There is a mean streak in American culture, and it finds expression this winter in acts of vigilante vengeance, attacks on abortion clinics and the campaign of murder, assault and robbery waged by the racist, anti-Semitic silent Brotherhood. The cases are different in meaning and consequence, but they bespeak a common sense of rage born of civic breakdown. They are terrorist acts in the most frightening sense, for they make mayhem out of unreason and exploit the worst impulses and biggest fears of the community for the purpose of creating disorder.
Vigilante terrorism may be approaching crisis proportions, and the fault must be laid on the political leadership of the land: it seems to santion the emotional causes that give rise to the violence, even while condemning the acts themselves. President Reagan invites Joseph Scheidler, the militant antiabortion leader, to the White House, Scheidler winks at the clinic bombings and we get the message.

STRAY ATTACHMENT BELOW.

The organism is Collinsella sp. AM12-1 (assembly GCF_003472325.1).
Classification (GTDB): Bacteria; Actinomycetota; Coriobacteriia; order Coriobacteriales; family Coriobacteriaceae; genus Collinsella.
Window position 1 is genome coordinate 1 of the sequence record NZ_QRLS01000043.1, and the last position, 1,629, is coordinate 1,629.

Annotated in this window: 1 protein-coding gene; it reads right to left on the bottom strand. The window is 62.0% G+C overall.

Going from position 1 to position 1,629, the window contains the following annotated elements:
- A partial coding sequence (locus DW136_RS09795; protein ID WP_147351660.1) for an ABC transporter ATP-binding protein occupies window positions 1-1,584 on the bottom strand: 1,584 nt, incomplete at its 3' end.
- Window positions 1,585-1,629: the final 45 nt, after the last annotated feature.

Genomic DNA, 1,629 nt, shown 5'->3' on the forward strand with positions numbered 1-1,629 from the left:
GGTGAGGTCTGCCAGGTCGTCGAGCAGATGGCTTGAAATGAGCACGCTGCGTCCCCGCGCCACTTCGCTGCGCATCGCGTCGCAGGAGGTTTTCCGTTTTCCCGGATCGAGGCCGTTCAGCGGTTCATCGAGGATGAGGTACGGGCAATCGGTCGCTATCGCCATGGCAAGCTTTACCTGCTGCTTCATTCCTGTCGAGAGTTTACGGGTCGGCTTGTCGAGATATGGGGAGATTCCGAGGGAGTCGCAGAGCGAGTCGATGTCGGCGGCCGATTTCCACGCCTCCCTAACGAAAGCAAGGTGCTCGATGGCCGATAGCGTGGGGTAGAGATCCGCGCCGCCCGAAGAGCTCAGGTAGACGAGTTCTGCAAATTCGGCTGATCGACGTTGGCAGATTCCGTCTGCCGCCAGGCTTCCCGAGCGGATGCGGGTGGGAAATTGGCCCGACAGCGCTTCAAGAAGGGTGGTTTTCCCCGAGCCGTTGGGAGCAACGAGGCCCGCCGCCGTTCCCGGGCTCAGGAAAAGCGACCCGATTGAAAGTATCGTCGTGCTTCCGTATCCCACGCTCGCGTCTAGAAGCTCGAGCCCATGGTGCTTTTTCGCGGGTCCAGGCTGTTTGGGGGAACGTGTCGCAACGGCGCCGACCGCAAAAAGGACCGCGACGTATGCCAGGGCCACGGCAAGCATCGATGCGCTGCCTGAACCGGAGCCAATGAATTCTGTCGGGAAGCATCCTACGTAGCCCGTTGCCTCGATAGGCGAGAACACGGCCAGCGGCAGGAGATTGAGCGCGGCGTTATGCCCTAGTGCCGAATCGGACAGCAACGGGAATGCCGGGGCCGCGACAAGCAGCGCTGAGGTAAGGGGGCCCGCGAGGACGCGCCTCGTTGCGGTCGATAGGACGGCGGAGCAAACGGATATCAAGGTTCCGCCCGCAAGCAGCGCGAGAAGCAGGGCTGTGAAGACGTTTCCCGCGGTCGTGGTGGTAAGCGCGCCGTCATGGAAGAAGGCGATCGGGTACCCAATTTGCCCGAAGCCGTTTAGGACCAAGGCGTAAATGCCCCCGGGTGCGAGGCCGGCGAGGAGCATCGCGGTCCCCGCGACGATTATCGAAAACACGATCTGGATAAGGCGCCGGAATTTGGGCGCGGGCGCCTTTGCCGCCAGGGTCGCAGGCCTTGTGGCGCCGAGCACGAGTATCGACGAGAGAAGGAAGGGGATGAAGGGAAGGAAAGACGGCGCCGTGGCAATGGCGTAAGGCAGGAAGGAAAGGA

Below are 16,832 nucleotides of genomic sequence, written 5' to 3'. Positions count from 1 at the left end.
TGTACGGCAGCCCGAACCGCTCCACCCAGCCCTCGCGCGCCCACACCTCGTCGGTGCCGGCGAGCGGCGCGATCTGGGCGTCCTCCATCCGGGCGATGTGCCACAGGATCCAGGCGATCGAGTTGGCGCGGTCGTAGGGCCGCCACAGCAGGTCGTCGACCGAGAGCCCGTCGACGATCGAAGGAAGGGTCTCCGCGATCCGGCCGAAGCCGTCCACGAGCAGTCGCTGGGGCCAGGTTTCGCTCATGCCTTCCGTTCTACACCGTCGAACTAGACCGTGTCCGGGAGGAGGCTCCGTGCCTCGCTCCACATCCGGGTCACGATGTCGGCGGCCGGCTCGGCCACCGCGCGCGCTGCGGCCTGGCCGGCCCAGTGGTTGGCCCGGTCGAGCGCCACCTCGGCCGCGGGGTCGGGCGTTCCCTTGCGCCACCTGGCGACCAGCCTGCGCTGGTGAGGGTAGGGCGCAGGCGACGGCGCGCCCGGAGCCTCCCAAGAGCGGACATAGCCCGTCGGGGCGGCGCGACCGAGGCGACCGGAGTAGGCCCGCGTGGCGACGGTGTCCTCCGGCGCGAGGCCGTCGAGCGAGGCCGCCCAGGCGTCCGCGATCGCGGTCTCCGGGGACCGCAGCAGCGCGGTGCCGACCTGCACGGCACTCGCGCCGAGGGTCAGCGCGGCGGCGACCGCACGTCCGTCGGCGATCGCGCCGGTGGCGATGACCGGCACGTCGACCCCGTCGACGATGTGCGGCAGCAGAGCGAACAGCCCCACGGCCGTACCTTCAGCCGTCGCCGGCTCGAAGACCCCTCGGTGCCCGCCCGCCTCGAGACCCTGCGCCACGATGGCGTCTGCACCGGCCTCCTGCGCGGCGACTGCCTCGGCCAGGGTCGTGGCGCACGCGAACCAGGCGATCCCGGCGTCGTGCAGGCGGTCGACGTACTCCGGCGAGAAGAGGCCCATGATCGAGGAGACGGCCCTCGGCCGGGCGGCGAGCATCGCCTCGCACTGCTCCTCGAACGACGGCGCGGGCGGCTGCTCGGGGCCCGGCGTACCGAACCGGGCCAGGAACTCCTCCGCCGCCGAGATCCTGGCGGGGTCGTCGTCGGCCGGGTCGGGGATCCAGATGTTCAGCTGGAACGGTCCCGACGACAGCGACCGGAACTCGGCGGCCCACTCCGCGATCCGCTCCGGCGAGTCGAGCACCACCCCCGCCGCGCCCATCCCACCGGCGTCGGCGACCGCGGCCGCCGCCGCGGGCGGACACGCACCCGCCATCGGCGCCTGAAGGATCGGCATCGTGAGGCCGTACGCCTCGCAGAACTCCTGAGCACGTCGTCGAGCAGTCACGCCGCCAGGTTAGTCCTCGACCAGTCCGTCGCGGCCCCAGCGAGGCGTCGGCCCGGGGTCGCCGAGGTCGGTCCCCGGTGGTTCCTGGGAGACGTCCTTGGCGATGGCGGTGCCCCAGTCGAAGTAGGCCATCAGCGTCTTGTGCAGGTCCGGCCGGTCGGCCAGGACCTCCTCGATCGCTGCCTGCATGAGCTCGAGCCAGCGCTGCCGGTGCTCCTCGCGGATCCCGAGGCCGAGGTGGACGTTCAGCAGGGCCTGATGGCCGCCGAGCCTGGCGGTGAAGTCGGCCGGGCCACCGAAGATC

In New York, Mayor Edward Koch has managed to organize his white electoral constituency against the black and Hispanic populations Everyone knows where Koch stands, whom he likes and whom he routinely demeans and excludes. After the "Death Wish" vigilante shot four black youths in a subway car, Koch spoke out against the crime, but how much of the climate of support for vigilantism have Koch an d other officials helped create over the years?
Political leaders cannot eradicate violence any more than they can stop crime. But they can encourage communal development over divisive competition; they can locate the causes of social problems in the social structure rather than in individual pathology or ethnic culture; they can assert humane and equitable values over appeals to cultish strictures. The rewards of compassion will prove greater than those of revenge.
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|Title Annotation:||vigilante terrorism on the rise in U.S.|
|Date:||Jan 12, 1985|
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